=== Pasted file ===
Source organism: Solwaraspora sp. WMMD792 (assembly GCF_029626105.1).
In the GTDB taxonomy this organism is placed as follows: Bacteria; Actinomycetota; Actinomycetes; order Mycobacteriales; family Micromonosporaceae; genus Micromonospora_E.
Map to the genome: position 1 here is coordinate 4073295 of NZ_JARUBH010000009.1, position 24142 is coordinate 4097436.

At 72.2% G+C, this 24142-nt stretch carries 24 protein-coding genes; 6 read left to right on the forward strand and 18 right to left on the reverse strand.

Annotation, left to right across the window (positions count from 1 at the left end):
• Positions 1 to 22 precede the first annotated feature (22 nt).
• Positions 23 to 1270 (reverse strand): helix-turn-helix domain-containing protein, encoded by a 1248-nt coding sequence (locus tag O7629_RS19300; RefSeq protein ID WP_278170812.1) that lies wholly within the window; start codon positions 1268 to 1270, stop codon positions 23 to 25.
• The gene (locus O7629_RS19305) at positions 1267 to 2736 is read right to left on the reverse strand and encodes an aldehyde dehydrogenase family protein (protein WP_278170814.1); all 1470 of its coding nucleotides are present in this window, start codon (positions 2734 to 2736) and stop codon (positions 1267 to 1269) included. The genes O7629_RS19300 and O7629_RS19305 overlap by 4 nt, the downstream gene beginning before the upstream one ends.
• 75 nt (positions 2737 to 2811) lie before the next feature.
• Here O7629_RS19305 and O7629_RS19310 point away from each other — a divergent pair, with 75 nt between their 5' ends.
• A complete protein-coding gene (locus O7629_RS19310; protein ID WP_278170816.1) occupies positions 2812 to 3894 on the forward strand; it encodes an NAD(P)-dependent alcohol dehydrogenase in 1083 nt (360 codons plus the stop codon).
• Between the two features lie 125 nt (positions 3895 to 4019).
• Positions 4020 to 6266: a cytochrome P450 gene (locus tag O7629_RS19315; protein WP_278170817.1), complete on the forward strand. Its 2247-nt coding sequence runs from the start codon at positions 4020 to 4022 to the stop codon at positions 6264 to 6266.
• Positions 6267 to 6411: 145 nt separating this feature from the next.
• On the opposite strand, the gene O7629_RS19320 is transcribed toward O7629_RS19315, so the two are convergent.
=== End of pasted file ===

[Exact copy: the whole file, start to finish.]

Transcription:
Source organism: Solwaraspora sp. WMMD792 (assembly GCF_029626105.1).
In the GTDB taxonomy this organism is placed as follows: Bacteria; Actinomycetota; Actinomycetes; order Mycobacteriales; family Micromonosporaceae; genus Micromonospora_E.
Map to the genome: position 1 here is coordinate 4073295 of NZ_JARUBH010000009.1, position 24142 is coordinate 4097436.

At 72.2% G+C, this 24142-nt stretch carries 24 protein-coding genes; 6 read left to right on the forward strand and 18 right to left on the reverse strand.

Annotation, left to right across the window (positions count from 1 at the left end):
• Positions 1 to 22 precede the first annotated feature (22 nt).
• Positions 23 to 1270 (reverse strand): helix-turn-helix domain-containing protein, encoded by a 1248-nt coding sequence (locus tag O7629_RS19300; RefSeq protein ID WP_278170812.1) that lies wholly within the window; start codon positions 1268 to 1270, stop codon positions 23 to 25.
• The gene (locus O7629_RS19305) at positions 1267 to 2736 is read right to left on the reverse strand and encodes an aldehyde dehydrogenase family protein (protein WP_278170814.1); all 1470 of its coding nucleotides are present in this window, start codon (positions 2734 to 2736) and stop codon (positions 1267 to 1269) included. The genes O7629_RS19300 and O7629_RS19305 overlap by 4 nt, the downstream gene beginning before the upstream one ends.
• 75 nt (positions 2737 to 2811) lie before the next feature.
• Here O7629_RS19305 and O7629_RS19310 point away from each other — a divergent pair, with 75 nt between their 5' ends.
• A complete protein-coding gene (locus O7629_RS19310; protein ID WP_278170816.1) occupies positions 2812 to 3894 on the forward strand; it encodes an NAD(P)-dependent alcohol dehydrogenase in 1083 nt (360 codons plus the stop codon).
• Between the two features lie 125 nt (positions 3895 to 4019).
• Positions 4020 to 6266: a cytochrome P450 gene (locus tag O7629_RS19315; protein WP_278170817.1), complete on the forward strand. Its 2247-nt coding sequence runs from the start codon at positions 4020 to 4022 to the stop codon at positions 6264 to 6266.
• Positions 6267 to 6411: 145 nt separating this feature from the next.
• On the opposite strand, the gene O7629_RS19320 is transcribed toward O7629_RS19315, so the two are convergent.